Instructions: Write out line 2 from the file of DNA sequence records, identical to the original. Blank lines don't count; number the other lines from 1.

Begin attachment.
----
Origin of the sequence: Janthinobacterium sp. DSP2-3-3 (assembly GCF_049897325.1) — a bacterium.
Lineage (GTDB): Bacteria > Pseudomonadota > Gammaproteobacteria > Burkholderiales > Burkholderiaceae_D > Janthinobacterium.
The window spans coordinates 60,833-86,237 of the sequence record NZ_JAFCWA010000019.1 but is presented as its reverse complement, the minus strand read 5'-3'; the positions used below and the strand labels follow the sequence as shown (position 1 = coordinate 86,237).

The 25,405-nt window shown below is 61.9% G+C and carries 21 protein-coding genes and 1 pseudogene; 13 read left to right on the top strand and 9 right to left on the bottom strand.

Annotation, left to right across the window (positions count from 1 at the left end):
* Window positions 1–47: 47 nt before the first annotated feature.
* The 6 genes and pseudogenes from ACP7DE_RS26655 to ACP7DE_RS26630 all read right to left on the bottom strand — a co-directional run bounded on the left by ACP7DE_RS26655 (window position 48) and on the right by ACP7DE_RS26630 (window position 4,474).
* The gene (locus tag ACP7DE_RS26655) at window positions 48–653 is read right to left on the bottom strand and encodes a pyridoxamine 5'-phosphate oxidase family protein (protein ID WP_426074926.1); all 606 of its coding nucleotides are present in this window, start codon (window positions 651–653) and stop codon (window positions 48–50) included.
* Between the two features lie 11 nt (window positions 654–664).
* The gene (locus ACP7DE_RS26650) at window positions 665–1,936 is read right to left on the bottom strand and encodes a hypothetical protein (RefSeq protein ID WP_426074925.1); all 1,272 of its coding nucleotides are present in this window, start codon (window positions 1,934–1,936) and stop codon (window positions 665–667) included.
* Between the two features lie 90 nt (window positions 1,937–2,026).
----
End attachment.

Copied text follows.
Lineage (GTDB): Bacteria > Pseudomonadota > Gammaproteobacteria > Burkholderiales > Burkholderiaceae_D > Janthinobacterium.